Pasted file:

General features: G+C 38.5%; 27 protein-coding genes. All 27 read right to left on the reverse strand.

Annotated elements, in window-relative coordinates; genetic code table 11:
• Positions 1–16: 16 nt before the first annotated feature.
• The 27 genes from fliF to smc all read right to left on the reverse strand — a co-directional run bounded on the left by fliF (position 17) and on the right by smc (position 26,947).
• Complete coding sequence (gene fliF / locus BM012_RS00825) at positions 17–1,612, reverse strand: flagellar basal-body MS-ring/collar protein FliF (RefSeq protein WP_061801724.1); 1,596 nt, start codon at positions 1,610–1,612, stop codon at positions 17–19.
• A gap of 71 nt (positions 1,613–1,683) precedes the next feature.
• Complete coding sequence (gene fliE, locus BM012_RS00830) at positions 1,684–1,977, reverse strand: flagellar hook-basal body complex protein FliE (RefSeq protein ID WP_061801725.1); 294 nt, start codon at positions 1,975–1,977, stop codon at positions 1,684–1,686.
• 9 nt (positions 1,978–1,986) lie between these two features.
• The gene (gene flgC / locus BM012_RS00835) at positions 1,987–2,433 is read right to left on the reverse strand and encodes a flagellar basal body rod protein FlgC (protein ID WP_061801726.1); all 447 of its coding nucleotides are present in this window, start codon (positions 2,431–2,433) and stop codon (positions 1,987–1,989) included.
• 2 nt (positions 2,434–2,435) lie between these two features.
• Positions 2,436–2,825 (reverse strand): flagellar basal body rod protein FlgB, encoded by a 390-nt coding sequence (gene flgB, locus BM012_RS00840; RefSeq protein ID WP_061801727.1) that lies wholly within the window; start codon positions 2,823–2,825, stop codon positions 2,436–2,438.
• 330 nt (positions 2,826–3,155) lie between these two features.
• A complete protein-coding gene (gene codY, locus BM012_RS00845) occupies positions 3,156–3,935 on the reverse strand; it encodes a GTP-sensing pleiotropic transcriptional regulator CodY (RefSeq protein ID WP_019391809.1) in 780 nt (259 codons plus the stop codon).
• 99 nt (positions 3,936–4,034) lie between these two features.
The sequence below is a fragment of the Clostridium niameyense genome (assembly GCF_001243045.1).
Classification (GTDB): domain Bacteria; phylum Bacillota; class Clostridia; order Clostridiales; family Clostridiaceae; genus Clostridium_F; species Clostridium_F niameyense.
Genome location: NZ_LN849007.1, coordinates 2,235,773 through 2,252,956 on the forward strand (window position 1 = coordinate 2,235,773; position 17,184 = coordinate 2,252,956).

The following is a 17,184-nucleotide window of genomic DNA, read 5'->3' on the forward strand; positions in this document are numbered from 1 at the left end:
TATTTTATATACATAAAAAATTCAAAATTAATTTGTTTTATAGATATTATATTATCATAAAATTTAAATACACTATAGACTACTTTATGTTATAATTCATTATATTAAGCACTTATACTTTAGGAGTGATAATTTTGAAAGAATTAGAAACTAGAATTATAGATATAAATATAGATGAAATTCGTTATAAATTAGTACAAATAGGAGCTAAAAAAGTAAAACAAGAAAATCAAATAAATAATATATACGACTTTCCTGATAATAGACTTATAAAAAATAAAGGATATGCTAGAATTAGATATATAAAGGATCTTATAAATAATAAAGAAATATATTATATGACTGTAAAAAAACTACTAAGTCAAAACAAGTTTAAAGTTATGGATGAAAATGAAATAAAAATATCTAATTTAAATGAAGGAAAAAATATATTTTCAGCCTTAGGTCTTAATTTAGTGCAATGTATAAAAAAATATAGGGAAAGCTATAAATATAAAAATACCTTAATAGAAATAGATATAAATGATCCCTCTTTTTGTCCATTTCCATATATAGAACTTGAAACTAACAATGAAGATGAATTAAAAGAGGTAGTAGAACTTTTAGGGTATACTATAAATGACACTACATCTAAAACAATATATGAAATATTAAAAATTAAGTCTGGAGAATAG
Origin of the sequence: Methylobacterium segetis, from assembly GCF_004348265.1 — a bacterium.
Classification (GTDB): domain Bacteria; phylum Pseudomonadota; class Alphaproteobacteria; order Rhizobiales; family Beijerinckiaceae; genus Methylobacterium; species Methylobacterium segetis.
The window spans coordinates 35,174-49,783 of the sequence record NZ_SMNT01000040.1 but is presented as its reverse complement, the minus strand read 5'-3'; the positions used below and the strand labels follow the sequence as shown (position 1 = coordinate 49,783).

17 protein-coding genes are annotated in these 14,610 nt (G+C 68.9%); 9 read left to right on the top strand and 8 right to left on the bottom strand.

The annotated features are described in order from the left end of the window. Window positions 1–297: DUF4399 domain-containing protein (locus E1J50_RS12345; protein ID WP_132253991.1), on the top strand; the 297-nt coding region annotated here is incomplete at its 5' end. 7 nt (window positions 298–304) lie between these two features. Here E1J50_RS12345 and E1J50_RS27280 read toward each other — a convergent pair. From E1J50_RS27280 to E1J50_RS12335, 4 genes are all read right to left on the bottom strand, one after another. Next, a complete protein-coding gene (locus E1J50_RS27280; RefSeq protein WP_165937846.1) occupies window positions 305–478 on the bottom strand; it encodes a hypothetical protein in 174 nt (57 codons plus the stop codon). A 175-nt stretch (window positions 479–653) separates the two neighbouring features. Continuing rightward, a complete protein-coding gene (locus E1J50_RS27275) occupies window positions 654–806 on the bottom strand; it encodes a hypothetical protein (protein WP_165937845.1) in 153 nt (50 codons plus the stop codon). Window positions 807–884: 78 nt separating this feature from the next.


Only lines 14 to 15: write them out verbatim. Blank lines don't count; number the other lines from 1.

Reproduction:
• 99 nt (positions 3,936–4,034) lie between these two features.
The sequence below is a fragment of the Clostridium niameyense genome (assembly GCF_001243045.1).